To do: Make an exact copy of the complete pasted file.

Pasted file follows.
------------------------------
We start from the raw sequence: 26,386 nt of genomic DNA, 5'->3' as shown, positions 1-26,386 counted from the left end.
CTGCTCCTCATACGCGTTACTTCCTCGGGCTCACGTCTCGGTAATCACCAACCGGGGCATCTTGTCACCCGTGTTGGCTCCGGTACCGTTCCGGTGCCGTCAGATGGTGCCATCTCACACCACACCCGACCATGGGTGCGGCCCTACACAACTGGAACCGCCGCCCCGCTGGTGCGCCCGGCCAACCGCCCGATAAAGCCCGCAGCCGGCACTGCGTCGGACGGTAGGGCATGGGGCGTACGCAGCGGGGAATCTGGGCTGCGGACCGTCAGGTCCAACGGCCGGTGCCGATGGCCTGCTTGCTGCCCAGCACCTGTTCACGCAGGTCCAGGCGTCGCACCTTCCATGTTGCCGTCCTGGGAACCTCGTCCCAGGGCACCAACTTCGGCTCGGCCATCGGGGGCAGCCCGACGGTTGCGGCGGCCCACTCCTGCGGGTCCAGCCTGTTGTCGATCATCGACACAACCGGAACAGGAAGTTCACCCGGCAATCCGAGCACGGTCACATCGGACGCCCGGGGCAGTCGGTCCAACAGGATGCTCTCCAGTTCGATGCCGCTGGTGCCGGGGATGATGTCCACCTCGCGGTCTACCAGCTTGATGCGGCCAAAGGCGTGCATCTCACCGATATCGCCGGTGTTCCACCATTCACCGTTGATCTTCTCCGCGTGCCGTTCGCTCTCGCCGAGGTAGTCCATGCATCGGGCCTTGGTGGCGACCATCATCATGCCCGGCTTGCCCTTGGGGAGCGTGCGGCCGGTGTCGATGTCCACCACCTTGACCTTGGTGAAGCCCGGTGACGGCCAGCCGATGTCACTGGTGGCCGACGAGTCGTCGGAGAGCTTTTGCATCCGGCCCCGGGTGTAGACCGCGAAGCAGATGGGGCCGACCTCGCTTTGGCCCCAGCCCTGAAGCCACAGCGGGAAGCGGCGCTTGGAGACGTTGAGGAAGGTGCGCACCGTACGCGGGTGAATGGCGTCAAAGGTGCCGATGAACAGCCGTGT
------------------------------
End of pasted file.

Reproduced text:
We start from the raw sequence: 26,386 nt of genomic DNA, 5'->3' as shown, positions 1-26,386 counted from the left end.
CTGCTCCTCATACGCGTTACTTCCTCGGGCTCACGTCTCGGTAATCACCAACCGGGGCATCTTGTCACCCGTGTTGGCTCCGGTACCGTTCCGGTGCCGTCAGATGGTGCCATCTCACACCACACCCGACCATGGGTGCGGCCCTACACAACTGGAACCGCCGCCCCGCTGGTGCGCCCGGCCAACCGCCCGATAAAGCCCGCAGCCGGCACTGCGTCGGACGGTAGGGCATGGGGCGTACGCAGCGGGGAATCTGGGCTGCGGACCGTCAGGTCCAACGGCCGGTGCCGATGGCCTGCTTGCTGCCCAGCACCTGTTCACGCAGGTCCAGGCGTCGCACCTTCCATGTTGCCGTCCTGGGAACCTCGTCCCAGGGCACCAACTTCGGCTCGGCCATCGGGGGCAGCCCGACGGTTGCGGCGGCCCACTCCTGCGGGTCCAGCCTGTTGTCGATCATCGACACAACCGGAACAGGAAGTTCACCCGGCAATCCGAGCACGGTCACATCGGACGCCCGGGGCAGTCGGTCCAACAGGATGCTCTCCAGTTCGATGCCGCTGGTGCCGGGGATGATGTCCACCTCGCGGTCTACCAGCTTGATGCGGCCAAAGGCGTGCATCTCACCGATATCGCCGGTGTTCCACCATTCACCGTTGATCTTCTCCGCGTGCCGTTCGCTCTCGCCGAGGTAGTCCATGCATCGGGCCTTGGTGGCGACCATCATCATGCCCGGCTTGCCCTTGGGGAGCGTGCGGCCGGTGTCGATGTCCACCACCTTGACCTTGGTGAAGCCCGGTGACGGCCAGCCGATGTCACTGGTGGCCGACGAGTCGTCGGAGAGCTTTTGCATCCGGCCCCGGGTGTAGACCGCGAAGCAGATGGGGCCGACCTCGCTTTGGCCCCAGCCCTGAAGCCACAGCGGGAAGCGGCGCTTGGAGACGTTGAGGAAGGTGCGCACCGTACGCGGGTGAATGGCGTCAAAGGTGCCGATGAACAGCCGTGT